Roaring inflation will shove government borrowing back to expected levels in the coming months.
Surging energy prices, compounded by a jump in the rate of VAT for hospitality businesses, will drive sharp price rises, swelling the government’s interest bill.
Further pressure on the public finance from higher debt servicing costs will bring “borrowing in the second half of this fiscal year” in line with the “level anticipated” by the government’s fiscal watchdog, according to Samuel Tombs, chief UK economist at Pantheon Economics.
Debt interest payments will top the Office for Budget Responsibility’s (OBR) latest forecasts by £15.5bn, prompting Chancellor Rishi Sunak to borrowing more to foot the bill.
The warning comes as data released by the Office for National Statistics (ONS) shows public sector borrowing reached £21.8bn in September, the second highest tally for the month since records began.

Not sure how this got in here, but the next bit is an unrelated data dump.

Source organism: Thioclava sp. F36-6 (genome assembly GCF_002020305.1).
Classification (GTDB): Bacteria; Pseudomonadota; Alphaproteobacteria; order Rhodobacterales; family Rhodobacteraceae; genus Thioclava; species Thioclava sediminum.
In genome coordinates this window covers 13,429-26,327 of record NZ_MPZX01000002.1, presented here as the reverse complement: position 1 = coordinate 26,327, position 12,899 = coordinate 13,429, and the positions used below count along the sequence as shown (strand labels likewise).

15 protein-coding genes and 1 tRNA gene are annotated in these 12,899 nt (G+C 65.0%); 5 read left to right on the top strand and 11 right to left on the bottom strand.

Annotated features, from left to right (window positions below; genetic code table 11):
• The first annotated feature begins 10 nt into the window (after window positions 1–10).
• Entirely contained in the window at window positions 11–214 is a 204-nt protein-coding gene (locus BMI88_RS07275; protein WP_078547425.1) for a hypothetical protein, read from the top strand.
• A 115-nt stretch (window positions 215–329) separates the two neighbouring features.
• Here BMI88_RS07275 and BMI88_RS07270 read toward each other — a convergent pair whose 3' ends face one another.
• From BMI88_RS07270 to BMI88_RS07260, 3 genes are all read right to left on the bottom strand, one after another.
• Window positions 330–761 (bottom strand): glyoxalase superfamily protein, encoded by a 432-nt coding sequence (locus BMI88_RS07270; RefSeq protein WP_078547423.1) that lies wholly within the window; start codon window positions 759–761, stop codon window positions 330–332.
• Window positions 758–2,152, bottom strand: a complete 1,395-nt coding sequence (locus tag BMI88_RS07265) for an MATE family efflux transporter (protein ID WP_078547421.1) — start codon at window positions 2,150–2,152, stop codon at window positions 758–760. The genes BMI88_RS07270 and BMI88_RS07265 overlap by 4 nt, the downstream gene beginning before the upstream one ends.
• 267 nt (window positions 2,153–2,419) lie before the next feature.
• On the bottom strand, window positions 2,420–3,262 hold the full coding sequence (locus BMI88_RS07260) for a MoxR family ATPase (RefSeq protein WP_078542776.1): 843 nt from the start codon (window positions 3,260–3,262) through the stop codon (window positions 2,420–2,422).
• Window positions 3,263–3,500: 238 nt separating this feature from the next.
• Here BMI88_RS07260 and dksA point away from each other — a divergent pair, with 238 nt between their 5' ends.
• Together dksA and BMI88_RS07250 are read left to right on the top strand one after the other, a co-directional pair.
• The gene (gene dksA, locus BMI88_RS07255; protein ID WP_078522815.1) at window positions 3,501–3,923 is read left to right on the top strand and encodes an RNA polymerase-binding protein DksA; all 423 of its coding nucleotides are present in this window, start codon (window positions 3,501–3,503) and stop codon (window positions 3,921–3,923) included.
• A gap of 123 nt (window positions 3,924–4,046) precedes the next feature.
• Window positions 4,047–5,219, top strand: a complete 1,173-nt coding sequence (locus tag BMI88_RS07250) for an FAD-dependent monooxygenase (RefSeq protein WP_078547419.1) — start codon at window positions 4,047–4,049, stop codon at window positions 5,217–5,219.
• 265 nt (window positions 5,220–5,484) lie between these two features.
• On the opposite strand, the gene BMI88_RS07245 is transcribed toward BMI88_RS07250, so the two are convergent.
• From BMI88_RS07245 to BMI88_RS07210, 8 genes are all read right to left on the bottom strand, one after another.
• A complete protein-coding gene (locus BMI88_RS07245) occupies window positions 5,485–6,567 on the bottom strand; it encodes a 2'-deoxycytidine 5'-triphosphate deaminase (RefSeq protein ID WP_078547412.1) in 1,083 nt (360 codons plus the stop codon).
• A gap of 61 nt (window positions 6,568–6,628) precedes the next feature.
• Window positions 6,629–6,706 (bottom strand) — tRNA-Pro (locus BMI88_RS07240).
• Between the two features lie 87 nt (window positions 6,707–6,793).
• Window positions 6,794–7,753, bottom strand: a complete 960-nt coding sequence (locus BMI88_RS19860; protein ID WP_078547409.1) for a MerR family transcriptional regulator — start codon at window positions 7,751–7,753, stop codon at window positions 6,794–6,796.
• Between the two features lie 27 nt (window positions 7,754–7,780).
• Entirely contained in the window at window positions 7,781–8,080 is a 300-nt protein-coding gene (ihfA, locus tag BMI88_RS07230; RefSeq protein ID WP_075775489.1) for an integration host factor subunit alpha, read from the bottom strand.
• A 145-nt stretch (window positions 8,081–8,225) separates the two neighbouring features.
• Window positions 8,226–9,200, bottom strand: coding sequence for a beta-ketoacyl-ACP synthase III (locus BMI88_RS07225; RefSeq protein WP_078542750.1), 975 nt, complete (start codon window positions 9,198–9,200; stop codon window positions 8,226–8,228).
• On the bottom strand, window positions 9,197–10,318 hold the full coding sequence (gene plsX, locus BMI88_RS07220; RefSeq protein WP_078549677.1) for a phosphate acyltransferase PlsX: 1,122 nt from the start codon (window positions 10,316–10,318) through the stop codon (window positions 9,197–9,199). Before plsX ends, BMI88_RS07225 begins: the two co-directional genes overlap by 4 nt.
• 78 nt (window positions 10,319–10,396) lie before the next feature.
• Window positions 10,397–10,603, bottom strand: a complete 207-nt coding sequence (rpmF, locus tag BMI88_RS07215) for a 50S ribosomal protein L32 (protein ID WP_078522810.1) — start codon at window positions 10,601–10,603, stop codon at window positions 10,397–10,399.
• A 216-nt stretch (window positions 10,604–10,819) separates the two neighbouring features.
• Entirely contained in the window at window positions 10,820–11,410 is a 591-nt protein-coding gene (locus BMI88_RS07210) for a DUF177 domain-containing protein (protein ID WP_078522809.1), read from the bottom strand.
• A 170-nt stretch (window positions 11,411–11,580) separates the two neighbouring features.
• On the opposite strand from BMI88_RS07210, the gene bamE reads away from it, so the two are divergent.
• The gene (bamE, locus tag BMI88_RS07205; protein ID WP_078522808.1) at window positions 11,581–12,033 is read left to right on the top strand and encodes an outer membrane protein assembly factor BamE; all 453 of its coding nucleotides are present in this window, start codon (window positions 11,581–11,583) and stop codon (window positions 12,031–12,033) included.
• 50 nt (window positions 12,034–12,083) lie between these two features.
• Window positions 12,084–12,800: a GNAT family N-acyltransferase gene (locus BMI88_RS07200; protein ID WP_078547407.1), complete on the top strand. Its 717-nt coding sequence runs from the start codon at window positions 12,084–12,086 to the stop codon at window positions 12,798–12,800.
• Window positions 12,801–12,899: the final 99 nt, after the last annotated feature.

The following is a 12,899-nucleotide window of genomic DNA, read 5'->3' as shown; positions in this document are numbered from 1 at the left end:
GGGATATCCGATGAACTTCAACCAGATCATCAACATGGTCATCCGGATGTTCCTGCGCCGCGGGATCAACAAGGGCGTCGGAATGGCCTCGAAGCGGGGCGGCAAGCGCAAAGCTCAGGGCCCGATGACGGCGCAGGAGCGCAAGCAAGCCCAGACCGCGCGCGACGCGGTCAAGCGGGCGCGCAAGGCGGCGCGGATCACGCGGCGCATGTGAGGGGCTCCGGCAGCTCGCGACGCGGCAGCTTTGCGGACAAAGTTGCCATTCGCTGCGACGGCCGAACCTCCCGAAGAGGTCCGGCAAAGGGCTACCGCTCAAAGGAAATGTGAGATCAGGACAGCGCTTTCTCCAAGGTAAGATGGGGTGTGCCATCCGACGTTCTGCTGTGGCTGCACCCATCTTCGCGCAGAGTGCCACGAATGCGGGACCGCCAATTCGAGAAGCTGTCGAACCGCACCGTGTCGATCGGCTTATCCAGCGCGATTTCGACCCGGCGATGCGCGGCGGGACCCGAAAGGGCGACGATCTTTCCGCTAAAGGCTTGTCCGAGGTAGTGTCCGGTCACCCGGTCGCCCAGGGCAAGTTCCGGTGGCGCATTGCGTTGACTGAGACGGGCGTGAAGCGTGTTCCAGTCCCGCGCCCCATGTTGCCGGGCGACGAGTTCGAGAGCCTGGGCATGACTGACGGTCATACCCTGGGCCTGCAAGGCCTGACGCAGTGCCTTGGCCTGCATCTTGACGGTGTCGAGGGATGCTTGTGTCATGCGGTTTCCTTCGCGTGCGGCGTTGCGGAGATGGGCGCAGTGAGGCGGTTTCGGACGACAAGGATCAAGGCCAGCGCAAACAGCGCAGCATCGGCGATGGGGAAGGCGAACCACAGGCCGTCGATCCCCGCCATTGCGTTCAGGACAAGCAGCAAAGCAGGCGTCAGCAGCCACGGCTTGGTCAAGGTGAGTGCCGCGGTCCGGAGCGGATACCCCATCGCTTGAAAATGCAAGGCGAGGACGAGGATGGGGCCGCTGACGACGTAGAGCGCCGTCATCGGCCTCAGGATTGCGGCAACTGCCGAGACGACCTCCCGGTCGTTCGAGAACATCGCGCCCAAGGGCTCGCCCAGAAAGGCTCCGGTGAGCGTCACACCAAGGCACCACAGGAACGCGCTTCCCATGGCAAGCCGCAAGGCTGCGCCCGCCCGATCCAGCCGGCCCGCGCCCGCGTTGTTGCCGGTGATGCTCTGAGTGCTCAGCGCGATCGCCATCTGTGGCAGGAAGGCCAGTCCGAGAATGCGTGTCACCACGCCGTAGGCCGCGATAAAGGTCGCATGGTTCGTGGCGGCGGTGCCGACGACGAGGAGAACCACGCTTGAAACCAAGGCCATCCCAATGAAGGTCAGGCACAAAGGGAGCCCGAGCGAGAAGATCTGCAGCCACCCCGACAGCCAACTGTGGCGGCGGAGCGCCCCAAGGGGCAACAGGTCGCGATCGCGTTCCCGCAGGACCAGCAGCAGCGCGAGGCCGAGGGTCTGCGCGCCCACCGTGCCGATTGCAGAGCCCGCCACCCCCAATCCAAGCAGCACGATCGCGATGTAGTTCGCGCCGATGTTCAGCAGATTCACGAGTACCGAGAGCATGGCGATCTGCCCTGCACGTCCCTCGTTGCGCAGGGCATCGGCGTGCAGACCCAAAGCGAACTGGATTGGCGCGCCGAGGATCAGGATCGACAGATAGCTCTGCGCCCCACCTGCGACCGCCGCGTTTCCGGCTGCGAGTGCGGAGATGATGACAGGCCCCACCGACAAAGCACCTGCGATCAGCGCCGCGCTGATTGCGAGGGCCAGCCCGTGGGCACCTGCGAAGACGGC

Although elevated, borrowing was around 16 per cent below the OBR’s March forecasts, a trend that has been largely followed in recent months due to the UK economy and tax receipts performing much better than antiticapited.
Despite Britain’s strong performance, the country’s economy is still 0.8 per cent smaller than it was before the pandemic struck.
Chancellor Rishi Sunak said: “Our recovery is well underway – with more employees on payrolls than ever before and the fastest forecast growth in the G7 this year – but the pandemic has had a huge impact on our economy and caused our debt levels to rise.”
“At the Budget and Spending Review next week I will set out how we will continue to support public services, businesses and jobs while keeping our public finances fit for the future.”
More to follow.